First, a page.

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Hungary PM Orbán lifts veto on Ukrainian aid package


Hungarian Prime Minister Viktor Orbán revealed that he lifted his veto on an aid package for Ukraine because he felt cornered, he claimed in an interview on Hungarian public-broadcasting Kossuth radio on Feb. 2.

“I was at a dead end,” said Orbán.

“If this agreement had not been reached and Hungary continued to use its veto power, then the 26 member states would have decided to send money to Ukraine. They would also take the funds intended for Hungary and send them to Ukraine as well – why would that be good?”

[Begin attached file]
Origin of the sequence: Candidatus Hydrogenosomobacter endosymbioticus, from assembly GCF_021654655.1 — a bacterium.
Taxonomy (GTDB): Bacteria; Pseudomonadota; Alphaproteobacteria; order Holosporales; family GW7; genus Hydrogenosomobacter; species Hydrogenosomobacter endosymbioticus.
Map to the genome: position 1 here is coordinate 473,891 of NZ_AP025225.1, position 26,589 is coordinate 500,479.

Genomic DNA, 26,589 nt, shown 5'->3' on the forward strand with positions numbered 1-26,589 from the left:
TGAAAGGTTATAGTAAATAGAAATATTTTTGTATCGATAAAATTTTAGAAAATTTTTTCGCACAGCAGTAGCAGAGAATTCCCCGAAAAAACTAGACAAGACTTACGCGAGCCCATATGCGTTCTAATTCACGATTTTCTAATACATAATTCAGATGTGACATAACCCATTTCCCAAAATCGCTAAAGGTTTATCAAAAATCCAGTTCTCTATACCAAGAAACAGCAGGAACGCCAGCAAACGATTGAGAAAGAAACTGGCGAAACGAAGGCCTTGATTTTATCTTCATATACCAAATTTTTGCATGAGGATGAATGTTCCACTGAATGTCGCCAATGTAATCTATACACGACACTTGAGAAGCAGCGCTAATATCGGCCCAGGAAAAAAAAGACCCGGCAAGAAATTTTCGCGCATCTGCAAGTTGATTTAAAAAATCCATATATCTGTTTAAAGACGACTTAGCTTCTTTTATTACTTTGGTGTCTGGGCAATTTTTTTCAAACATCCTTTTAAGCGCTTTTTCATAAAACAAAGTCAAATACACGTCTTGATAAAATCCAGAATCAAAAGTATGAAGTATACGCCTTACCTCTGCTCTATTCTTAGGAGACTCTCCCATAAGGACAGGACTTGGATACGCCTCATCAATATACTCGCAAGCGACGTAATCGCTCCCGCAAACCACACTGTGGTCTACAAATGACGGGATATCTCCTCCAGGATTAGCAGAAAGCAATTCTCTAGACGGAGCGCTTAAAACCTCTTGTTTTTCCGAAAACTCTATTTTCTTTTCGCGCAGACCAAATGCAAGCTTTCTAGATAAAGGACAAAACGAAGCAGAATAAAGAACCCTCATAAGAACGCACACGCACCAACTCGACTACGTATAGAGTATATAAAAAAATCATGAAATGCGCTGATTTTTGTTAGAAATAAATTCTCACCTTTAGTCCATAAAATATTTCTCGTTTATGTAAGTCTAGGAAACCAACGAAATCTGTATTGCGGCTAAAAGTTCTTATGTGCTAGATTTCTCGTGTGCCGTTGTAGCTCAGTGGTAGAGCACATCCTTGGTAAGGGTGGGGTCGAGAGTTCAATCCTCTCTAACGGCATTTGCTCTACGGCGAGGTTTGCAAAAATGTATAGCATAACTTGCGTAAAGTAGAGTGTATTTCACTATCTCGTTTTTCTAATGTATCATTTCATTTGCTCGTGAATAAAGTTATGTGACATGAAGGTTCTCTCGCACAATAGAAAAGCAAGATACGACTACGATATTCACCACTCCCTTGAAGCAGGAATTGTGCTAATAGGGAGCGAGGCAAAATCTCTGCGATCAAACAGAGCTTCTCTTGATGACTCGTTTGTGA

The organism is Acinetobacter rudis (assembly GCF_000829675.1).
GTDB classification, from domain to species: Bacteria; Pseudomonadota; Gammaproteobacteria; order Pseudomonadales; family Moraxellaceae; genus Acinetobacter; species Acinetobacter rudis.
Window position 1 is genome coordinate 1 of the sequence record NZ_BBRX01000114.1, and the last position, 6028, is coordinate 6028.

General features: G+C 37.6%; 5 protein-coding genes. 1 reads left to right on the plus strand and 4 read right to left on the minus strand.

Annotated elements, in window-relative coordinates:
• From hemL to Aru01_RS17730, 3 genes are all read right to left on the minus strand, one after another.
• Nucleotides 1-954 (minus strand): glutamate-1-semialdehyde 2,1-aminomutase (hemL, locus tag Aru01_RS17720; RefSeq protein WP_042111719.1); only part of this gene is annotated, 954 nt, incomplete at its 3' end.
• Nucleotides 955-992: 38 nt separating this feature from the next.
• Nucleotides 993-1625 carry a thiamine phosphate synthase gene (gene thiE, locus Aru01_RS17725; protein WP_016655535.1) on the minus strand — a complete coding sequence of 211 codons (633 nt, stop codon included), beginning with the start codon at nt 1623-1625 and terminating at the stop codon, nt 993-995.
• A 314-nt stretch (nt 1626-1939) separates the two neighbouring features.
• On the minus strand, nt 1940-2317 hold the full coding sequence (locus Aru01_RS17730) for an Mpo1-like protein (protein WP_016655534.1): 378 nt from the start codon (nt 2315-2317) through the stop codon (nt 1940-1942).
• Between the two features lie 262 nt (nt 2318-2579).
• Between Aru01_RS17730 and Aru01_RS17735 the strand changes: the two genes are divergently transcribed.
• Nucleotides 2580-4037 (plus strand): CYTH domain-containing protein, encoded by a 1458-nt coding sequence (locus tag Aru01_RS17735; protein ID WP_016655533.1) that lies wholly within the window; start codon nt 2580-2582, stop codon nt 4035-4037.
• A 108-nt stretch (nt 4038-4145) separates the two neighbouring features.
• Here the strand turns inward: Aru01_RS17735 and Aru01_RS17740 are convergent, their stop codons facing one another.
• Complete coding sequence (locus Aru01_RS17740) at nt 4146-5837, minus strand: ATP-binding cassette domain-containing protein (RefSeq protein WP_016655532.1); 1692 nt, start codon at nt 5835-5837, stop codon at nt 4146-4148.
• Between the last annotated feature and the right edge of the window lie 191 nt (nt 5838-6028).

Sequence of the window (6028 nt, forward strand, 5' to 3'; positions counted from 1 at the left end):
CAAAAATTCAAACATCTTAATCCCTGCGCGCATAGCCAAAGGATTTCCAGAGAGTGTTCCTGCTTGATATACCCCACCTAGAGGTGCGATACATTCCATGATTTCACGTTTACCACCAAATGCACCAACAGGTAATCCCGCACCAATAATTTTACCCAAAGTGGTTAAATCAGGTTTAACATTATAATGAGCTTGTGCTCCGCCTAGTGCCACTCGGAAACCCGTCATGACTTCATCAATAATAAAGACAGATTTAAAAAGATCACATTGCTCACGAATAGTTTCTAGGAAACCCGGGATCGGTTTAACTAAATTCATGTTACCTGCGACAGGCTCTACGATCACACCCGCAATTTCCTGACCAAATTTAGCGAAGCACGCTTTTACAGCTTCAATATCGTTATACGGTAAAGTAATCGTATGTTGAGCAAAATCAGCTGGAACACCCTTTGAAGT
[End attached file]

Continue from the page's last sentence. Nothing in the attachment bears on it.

Peace talks should begin between Ukraine and Russia, Orbán said.

“Time is on the side of the Russians, and the longer the war goes on, the more people die,” he said.

Read also: Scholz expresses confidence in agreement ahead of EU summit, potential approval for €50 billion to Ukraine.”

At a summit on Dec. 14, during which 26 EU member states approved starting Ukraine’s EU accession negotiations, Orbán vetoed the proposed EUR 50 billion aid package for Ukraine.

Politico reported on Jan. 26 that Hungary might lift its veto if the funding program is reviewed annually.

All 27 European Union member states agreed to a four-year EUR 50 billion ($54 billion) aid package for Ukraine, previously stalled by Hungary, European Council President Charles Michel announced on Feb. 1.

Read also: EU to impose sanctions on Hungary if it fails to support aid to Ukraine

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Read the original article on The New Voice of Ukraine

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